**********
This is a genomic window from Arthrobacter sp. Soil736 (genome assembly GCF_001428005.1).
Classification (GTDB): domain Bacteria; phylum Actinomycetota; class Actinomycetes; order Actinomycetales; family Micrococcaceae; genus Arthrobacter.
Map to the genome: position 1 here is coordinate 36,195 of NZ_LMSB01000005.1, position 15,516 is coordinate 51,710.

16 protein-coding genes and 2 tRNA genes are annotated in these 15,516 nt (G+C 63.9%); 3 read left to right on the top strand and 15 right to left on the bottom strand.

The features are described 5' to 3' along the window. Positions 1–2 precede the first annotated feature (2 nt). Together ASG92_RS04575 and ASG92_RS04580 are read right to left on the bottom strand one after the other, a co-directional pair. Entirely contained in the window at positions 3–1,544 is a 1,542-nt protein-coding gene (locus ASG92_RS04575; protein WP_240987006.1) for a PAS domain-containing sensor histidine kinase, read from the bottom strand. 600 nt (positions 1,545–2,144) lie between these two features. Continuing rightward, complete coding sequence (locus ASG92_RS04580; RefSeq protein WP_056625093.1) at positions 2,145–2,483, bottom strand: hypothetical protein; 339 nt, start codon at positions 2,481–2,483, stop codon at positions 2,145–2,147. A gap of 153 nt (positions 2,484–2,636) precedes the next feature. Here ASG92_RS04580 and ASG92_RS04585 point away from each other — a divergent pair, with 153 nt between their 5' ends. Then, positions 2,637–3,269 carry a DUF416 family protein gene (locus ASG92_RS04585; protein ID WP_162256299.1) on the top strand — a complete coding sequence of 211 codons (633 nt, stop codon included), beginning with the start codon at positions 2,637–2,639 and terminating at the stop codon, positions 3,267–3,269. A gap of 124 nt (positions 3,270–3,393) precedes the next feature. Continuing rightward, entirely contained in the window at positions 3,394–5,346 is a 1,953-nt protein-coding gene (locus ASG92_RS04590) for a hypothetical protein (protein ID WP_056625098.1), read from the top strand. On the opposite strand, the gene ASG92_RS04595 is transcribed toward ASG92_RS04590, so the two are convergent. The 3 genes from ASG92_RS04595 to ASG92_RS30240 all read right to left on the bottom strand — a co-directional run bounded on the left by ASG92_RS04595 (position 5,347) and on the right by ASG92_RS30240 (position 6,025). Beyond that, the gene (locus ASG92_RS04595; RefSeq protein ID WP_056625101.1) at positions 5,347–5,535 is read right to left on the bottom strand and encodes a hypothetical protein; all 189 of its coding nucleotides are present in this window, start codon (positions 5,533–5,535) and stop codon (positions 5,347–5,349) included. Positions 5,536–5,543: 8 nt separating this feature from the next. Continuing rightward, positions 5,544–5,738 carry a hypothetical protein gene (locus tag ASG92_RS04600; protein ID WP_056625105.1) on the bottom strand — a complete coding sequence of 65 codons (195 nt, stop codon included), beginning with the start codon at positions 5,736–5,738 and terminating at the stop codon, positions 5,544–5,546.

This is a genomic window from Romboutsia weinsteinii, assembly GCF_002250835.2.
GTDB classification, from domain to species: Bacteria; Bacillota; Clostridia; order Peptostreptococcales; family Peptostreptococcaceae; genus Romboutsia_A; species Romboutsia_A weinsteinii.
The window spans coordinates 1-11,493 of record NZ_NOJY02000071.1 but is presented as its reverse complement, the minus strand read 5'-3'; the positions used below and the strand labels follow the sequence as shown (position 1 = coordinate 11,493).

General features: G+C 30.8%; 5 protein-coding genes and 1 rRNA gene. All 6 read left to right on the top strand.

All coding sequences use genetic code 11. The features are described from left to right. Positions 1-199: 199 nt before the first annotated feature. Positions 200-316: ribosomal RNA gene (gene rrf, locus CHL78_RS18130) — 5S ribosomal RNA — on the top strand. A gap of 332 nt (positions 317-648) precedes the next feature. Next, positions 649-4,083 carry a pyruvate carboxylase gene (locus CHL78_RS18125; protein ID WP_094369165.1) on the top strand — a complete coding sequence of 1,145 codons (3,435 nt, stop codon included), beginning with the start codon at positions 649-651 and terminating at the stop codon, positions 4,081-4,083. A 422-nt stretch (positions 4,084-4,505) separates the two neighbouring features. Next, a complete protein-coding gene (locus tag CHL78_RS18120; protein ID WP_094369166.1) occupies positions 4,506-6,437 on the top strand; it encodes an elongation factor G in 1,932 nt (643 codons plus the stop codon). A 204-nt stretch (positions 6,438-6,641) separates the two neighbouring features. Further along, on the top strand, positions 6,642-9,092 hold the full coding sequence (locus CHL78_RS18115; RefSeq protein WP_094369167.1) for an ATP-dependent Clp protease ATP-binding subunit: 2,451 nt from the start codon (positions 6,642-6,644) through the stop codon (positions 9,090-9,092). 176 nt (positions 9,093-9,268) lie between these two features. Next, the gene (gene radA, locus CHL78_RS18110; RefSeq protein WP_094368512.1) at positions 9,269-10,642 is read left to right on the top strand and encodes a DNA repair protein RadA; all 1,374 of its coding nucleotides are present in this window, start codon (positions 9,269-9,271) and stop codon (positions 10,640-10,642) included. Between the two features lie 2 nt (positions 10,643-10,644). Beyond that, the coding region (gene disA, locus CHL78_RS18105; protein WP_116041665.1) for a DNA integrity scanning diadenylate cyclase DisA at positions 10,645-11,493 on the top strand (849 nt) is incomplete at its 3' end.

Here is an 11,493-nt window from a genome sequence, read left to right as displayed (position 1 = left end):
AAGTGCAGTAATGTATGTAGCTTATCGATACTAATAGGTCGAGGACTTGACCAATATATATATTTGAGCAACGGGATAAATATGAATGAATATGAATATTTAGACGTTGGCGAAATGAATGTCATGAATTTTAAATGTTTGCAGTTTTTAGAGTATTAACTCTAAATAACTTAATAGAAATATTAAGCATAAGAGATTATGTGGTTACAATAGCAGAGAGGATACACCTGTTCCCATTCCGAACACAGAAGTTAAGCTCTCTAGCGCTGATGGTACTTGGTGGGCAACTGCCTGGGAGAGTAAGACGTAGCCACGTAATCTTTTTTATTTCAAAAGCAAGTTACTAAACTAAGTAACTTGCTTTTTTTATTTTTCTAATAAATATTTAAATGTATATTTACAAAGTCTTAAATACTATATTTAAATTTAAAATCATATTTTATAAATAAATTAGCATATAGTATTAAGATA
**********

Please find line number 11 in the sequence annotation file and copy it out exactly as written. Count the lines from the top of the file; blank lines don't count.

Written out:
Here is an 11,493-nt window from a genome sequence, read left to right as displayed (position 1 = left end):